In a seesaw session that saw the contract caught between changing weather, April natural gas futures succumbed to fundamental weakness in its first day as the lead contract, finishing the session with a 0.3-cent loss at $2.683/MMBtu.
The latest weather forecasts through March 12 show below-average temperatures across nearly the entire West and across portions of the Southeast in the six- to 10-day period, expanding in the eight- to 14-day period to engulf more of the West, the majority of the central U.S. and the Southeast over the longer-range period.
Average temperatures that grip a portion of the central U.S., the majority of the Gulf and a portion of the mid-Atlantic in the six- to 10-day outlook will shrink in the eight- to 14-day period to include only a portion of the mid-Atlantic, a small portion of the north-central U.S. and a portion of the Southwest.
Above-average temperatures that hold over the Northeast, a portion of the mid-Atlantic, a small area of the central U.S. and parts of Louisiana and Texas in the near-term outlook are expected to shrink in the eight- to 14-day period to include smaller portions of the Northeast and central U.S., and shift in the West to include small portions of Texas, New Mexico and Arizona longer range.
Market participants are attempting to determine the impact of the weather given the transition of the seasons from winter to spring.
"It is important to recognize that cold temperatures this time of the year are still much warmer than cold temperatures in the heart of the winter heating season," Energy Management Institute principal Dominick Chirichella said. "The heating season is winding down with the lower demand shoulder season right around the corner."
Higher low temperatures have already begun to diminish demand for heating. The U.S. Energy Information Administration reported a sizable 14% week-on-week decrease in total natural gas consumption in the week to Feb. 21. Residential- and commercial-sector demand was down 24% week on week largely because of warmer conditions in the eastern half of the country, the EIA said.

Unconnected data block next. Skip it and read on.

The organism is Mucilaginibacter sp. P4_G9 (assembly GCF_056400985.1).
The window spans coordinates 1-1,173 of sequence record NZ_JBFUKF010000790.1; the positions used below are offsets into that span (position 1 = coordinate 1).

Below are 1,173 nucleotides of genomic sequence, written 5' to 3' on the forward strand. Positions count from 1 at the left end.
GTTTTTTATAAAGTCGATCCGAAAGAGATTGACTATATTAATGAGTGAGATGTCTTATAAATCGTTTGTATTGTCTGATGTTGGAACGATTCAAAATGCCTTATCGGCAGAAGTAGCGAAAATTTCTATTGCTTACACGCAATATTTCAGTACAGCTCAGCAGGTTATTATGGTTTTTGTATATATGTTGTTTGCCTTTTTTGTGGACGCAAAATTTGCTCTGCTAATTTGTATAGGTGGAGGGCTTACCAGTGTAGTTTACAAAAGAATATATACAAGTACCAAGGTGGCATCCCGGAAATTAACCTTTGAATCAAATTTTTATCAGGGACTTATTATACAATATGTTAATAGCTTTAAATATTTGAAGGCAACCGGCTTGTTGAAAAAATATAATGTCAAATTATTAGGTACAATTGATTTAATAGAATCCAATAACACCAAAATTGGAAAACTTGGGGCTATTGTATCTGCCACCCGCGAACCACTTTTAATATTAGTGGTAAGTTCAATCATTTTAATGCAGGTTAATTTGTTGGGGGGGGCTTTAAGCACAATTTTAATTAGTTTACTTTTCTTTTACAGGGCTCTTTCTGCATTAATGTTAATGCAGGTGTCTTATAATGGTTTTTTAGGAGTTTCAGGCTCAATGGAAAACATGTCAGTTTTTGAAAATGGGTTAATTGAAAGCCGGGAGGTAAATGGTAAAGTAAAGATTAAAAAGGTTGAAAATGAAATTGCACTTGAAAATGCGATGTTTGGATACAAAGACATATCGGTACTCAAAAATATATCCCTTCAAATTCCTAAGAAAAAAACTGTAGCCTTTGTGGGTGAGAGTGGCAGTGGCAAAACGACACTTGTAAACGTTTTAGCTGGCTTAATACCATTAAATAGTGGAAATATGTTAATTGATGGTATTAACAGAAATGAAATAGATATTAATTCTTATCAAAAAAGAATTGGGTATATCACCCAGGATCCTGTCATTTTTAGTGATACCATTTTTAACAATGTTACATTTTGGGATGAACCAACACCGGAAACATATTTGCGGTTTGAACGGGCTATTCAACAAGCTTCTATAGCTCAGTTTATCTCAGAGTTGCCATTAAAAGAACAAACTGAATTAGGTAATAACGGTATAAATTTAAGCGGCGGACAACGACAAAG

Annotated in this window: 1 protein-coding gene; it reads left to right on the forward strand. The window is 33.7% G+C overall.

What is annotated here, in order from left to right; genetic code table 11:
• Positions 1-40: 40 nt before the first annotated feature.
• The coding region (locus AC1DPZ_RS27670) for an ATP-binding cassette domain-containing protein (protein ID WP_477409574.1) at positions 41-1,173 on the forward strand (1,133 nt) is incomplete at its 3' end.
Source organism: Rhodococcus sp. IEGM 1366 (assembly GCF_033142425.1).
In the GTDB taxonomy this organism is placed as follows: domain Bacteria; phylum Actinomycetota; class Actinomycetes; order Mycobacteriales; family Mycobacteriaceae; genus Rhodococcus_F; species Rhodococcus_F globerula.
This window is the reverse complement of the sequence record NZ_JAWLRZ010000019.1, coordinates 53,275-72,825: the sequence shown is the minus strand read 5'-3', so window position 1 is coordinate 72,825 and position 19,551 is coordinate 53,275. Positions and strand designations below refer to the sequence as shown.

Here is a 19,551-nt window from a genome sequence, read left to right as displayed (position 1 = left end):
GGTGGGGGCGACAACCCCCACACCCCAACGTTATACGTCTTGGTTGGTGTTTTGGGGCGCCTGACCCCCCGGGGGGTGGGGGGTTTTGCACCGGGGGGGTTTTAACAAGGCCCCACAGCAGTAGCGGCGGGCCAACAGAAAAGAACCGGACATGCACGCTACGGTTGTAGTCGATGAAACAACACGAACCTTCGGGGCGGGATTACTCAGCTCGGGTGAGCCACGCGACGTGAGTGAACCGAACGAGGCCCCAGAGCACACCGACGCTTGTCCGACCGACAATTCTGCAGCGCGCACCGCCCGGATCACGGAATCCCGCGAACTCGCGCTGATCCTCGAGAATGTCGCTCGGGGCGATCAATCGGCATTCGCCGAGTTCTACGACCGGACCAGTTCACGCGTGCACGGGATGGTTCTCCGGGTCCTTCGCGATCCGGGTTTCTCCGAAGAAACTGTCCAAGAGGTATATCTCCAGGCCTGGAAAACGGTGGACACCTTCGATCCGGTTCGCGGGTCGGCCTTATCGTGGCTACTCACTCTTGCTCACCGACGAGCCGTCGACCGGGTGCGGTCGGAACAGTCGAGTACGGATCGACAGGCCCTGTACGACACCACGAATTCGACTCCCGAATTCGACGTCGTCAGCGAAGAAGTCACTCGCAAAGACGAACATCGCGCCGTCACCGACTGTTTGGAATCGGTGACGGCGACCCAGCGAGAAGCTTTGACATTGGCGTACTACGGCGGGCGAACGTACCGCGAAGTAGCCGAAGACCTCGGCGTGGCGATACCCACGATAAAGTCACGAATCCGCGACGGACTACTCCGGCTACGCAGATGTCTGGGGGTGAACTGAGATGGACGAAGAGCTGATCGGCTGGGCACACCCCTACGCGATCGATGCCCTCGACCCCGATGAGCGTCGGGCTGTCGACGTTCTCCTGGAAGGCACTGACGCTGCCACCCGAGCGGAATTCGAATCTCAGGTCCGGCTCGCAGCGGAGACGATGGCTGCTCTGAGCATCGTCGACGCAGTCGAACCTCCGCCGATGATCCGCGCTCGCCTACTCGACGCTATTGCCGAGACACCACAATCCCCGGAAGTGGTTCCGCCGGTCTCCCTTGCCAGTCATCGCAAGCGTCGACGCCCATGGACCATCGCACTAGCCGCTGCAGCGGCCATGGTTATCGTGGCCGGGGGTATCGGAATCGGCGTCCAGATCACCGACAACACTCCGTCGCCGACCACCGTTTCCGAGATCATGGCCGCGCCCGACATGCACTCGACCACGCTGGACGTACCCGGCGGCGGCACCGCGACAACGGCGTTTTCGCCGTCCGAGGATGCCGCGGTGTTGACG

The demand figures will play into the storage figure for the week to Feb. 23, slated for release at 10:30 a.m. ET on Thursday, March 1. Lower demand is expected to have driven a modest storage withdrawal, with estimates thus far spanning a range in the 70s Bcf. A drawdown within the range of expectations will compare against a five-year-average pull of 118 Bcf and the 7-Bcf withdrawal reported for the corresponding week in 2017. The market closely monitors the five-year-average storage level as a gauge for the health of the total working gas supply.
With inventories currently at 1,884 Bcf, or 577 Bcf below the year-ago level and 433 Bcf below the five-year average storage level of 2,317 Bcf, the EIA said net withdrawals from working gas stocks matching the five-year average for the remainder of the withdrawal season would bring working gas stocks to a total of 1,290 Bcf by the traditional end of withdrawal season on March 31. That is 24% below the five-year average and the second lowest end of heating season level reported since 2010.
Withdrawal estimates for the subsequent three weeks are seen peaking only in the lower 80s Bcf, compared with five-year average pulls of 129 Bcf for the week to March 2, a 97-Bcf draw for the week to March 9 and a 53-Bcf five-year-average withdrawal in the week to March 16.
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